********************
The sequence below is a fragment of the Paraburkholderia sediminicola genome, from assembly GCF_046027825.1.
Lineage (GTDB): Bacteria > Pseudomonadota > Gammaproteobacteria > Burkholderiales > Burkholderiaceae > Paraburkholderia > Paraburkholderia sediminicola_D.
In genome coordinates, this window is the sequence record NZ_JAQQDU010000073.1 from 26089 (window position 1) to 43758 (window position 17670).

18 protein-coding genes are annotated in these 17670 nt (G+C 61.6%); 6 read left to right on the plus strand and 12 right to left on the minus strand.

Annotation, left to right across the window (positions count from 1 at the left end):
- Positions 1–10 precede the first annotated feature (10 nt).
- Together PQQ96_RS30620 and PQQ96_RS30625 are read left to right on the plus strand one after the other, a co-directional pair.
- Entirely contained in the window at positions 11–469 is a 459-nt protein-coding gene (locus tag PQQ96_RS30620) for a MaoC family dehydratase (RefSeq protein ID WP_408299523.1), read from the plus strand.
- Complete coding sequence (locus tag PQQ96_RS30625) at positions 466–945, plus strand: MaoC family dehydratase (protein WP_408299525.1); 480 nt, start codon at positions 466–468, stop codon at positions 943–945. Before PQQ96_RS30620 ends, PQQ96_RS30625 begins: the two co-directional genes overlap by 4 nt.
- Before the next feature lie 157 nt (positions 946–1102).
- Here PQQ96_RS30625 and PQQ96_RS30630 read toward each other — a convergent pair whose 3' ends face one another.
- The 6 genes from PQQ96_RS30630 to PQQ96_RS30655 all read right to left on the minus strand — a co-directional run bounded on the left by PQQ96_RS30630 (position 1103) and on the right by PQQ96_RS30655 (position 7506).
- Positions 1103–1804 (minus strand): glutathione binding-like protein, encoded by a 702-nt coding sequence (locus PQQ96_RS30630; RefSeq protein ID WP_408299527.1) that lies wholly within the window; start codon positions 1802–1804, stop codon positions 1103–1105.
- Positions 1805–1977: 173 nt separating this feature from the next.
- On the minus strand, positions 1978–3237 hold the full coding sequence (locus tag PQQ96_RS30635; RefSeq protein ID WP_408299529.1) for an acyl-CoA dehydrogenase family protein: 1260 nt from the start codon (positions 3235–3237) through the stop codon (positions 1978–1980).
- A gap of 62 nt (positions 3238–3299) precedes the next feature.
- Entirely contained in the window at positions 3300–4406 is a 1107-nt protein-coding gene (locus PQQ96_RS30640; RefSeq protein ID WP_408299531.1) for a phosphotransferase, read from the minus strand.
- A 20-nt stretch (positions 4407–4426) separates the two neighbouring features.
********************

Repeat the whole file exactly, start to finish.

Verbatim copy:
The sequence below is a fragment of the Paraburkholderia sediminicola genome, from assembly GCF_046027825.1.
Lineage (GTDB): Bacteria > Pseudomonadota > Gammaproteobacteria > Burkholderiales > Burkholderiaceae > Paraburkholderia > Paraburkholderia sediminicola_D.
In genome coordinates, this window is the sequence record NZ_JAQQDU010000073.1 from 26089 (window position 1) to 43758 (window position 17670).

18 protein-coding genes are annotated in these 17670 nt (G+C 61.6%); 6 read left to right on the plus strand and 12 right to left on the minus strand.

Annotation, left to right across the window (positions count from 1 at the left end):
- Positions 1–10 precede the first annotated feature (10 nt).
- Together PQQ96_RS30620 and PQQ96_RS30625 are read left to right on the plus strand one after the other, a co-directional pair.
- Entirely contained in the window at positions 11–469 is a 459-nt protein-coding gene (locus tag PQQ96_RS30620) for a MaoC family dehydratase (RefSeq protein ID WP_408299523.1), read from the plus strand.
- Complete coding sequence (locus tag PQQ96_RS30625) at positions 466–945, plus strand: MaoC family dehydratase (protein WP_408299525.1); 480 nt, start codon at positions 466–468, stop codon at positions 943–945. Before PQQ96_RS30620 ends, PQQ96_RS30625 begins: the two co-directional genes overlap by 4 nt.
- Before the next feature lie 157 nt (positions 946–1102).
- Here PQQ96_RS30625 and PQQ96_RS30630 read toward each other — a convergent pair whose 3' ends face one another.
- The 6 genes from PQQ96_RS30630 to PQQ96_RS30655 all read right to left on the minus strand — a co-directional run bounded on the left by PQQ96_RS30630 (position 1103) and on the right by PQQ96_RS30655 (position 7506).
- Positions 1103–1804 (minus strand): glutathione binding-like protein, encoded by a 702-nt coding sequence (locus PQQ96_RS30630; RefSeq protein ID WP_408299527.1) that lies wholly within the window; start codon positions 1802–1804, stop codon positions 1103–1105.
- Positions 1805–1977: 173 nt separating this feature from the next.
- On the minus strand, positions 1978–3237 hold the full coding sequence (locus tag PQQ96_RS30635; RefSeq protein ID WP_408299529.1) for an acyl-CoA dehydrogenase family protein: 1260 nt from the start codon (positions 3235–3237) through the stop codon (positions 1978–1980).
- A gap of 62 nt (positions 3238–3299) precedes the next feature.
- Entirely contained in the window at positions 3300–4406 is a 1107-nt protein-coding gene (locus PQQ96_RS30640; RefSeq protein ID WP_408299531.1) for a phosphotransferase, read from the minus strand.
- A 20-nt stretch (positions 4407–4426) separates the two neighbouring features.